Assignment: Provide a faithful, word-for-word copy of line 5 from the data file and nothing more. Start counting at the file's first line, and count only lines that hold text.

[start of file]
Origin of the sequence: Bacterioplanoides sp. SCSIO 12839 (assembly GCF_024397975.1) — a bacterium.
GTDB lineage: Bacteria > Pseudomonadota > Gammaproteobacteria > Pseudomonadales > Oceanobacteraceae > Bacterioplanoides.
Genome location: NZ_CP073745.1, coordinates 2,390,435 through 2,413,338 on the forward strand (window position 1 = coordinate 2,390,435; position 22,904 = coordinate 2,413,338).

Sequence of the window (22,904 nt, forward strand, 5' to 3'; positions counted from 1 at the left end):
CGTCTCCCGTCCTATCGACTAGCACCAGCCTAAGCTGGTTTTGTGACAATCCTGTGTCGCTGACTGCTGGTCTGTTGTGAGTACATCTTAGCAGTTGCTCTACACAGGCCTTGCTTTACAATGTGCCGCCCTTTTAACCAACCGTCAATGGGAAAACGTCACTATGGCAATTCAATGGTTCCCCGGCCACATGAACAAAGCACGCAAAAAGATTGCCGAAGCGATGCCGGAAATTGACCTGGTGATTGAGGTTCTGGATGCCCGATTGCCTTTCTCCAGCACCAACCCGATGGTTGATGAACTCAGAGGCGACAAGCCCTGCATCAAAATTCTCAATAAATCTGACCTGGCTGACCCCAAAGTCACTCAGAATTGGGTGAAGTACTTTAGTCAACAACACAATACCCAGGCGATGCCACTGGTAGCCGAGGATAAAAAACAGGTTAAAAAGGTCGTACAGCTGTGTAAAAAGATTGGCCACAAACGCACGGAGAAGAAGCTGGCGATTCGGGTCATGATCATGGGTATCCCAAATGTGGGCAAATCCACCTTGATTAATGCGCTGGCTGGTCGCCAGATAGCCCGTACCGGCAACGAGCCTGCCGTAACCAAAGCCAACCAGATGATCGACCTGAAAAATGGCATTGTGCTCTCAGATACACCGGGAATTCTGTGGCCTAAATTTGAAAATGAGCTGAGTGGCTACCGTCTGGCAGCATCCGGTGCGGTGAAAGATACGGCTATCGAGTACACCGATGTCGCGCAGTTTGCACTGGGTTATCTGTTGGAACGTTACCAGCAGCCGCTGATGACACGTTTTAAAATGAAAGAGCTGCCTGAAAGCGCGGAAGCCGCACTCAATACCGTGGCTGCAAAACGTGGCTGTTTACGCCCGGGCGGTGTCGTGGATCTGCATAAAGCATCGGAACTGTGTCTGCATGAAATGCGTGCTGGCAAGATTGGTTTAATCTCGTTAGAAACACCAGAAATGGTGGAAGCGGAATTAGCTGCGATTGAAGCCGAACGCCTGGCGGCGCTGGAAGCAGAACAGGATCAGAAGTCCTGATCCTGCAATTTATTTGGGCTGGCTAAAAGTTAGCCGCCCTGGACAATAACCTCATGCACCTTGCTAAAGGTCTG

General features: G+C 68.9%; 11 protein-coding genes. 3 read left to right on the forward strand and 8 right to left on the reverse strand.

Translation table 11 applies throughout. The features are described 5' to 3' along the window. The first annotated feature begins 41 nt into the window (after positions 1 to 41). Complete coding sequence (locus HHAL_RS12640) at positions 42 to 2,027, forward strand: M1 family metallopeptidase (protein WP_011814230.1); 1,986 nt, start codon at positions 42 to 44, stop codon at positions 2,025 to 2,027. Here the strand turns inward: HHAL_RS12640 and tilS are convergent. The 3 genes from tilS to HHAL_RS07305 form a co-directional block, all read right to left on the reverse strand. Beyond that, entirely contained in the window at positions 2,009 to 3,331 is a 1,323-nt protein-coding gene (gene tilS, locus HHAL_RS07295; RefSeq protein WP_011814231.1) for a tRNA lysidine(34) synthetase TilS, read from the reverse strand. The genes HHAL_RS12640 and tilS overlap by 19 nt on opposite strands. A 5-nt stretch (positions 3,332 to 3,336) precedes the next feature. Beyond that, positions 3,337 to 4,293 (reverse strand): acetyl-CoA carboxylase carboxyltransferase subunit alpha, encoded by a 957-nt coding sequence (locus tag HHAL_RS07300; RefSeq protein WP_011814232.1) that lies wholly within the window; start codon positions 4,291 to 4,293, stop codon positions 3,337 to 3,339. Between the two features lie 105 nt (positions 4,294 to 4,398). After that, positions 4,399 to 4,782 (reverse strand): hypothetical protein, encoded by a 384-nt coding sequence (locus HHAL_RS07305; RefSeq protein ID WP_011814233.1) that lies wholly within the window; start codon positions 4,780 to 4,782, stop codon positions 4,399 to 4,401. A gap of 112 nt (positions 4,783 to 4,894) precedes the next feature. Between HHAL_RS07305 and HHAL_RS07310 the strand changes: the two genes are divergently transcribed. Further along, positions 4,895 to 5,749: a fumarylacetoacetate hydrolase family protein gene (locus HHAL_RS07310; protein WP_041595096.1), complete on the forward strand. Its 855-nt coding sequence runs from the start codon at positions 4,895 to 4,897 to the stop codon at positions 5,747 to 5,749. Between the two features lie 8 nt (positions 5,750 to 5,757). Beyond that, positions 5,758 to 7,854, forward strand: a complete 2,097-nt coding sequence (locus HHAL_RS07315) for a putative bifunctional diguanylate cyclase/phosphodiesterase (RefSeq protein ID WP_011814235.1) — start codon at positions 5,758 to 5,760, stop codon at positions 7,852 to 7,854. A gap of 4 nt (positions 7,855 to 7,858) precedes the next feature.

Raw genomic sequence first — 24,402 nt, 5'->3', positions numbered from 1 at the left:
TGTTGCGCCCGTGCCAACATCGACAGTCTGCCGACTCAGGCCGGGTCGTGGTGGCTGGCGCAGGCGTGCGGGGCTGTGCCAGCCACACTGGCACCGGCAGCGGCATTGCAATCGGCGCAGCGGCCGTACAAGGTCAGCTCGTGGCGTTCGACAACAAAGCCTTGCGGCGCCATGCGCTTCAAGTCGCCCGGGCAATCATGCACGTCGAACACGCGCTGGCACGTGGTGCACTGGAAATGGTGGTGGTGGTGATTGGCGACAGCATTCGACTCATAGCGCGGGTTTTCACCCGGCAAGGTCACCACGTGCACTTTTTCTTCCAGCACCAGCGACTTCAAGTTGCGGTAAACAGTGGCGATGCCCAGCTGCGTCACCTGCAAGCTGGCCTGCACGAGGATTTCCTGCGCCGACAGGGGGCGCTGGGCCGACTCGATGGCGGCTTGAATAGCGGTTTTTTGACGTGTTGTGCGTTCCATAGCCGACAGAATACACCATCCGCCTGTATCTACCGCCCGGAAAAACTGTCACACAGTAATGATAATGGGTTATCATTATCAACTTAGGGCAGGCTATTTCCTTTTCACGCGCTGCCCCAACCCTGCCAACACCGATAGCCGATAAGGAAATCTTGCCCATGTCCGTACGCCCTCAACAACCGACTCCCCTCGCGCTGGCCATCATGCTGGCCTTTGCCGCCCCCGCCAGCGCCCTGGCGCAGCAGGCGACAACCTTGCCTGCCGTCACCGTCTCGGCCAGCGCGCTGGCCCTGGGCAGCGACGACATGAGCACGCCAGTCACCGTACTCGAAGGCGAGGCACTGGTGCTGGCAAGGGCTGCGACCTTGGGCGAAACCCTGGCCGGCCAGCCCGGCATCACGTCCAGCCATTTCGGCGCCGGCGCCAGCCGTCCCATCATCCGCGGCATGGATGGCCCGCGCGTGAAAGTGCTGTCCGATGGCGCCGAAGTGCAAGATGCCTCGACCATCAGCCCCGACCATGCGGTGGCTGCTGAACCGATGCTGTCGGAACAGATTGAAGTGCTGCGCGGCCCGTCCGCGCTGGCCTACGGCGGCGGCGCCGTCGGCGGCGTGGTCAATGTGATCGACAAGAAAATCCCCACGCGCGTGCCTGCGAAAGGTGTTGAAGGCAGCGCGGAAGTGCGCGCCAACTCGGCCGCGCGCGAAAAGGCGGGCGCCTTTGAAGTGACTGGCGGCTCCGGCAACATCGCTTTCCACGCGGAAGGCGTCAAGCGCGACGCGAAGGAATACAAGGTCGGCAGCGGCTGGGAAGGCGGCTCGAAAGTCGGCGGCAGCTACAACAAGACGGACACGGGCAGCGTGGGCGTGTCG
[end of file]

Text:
CGTCTCCCGTCCTATCGACTAGCACCAGCCTAAGCTGGTTTTGTGACAATCCTGTGTCGCTGACTGCTGGTCTGTTGTGAGTACATCTTAGCAGTTGCTCTACACAGGCCTTGCTTTACAATGTGCCGCCCTTTTAACCAACCGTCAATGGGAAAACGTCACTATGGCAATTCAATGGTTCCCCGGCCACATGAACAAAGCACGCAAAAAGATTGCCGAAGCGATGCCGGAAATTGACCTGGTGATTGAGGTTCTGGATGCCCGATTGCCTTTCTCCAGCACCAACCCGATGGTTGATGAACTCAGAGGCGACAAGCCCTGCATCAAAATTCTCAATAAATCTGACCTGGCTGACCCCAAAGTCACTCAGAATTGGGTGAAGTACTTTAGTCAACAACACAATACCCAGGCGATGCCACTGGTAGCCGAGGATAAAAAACAGGTTAAAAAGGTCGTACAGCTGTGTAAAAAGATTGGCCACAAACGCACGGAGAAGAAGCTGGCGATTCGGGTCATGATCATGGGTATCCCAAATGTGGGCAAATCCACCTTGATTAATGCGCTGGCTGGTCGCCAGATAGCCCGTACCGGCAACGAGCCTGCCGTAACCAAAGCCAACCAGATGATCGACCTGAAAAATGGCATTGTGCTCTCAGATACACCGGGAATTCTGTGGCCTAAATTTGAAAATGAGCTGAGTGGCTACCGTCTGGCAGCATCCGGTGCGGTGAAAGATACGGCTATCGAGTACACCGATGTCGCGCAGTTTGCACTGGGTTATCTGTTGGAACGTTACCAGCAGCCGCTGATGACACGTTTTAAAATGAAAGAGCTGCCTGAAAGCGCGGAAGCCGCACTCAATACCGTGGCTGCAAAACGTGGCTGTTTACGCCCGGGCGGTGTCGTGGATCTGCATAAAGCATCGGAACTGTGTCTGCATGAAATGCGTGCTGGCAAGATTGGTTTAATCTCGTTAGAAACACCAGAAATGGTGGAAGCGGAATTAGCTGCGATTGAAGCCGAACGCCTGGCGGCGCTGGAAGCAGAACAGGATCAGAAGTCCTGATCCTGCAATTTATTTGGGCTGGCTAAAAGTTAGCCGCCCTGGACAATAACCTCATGCACCTTGCTAAAGGTCTG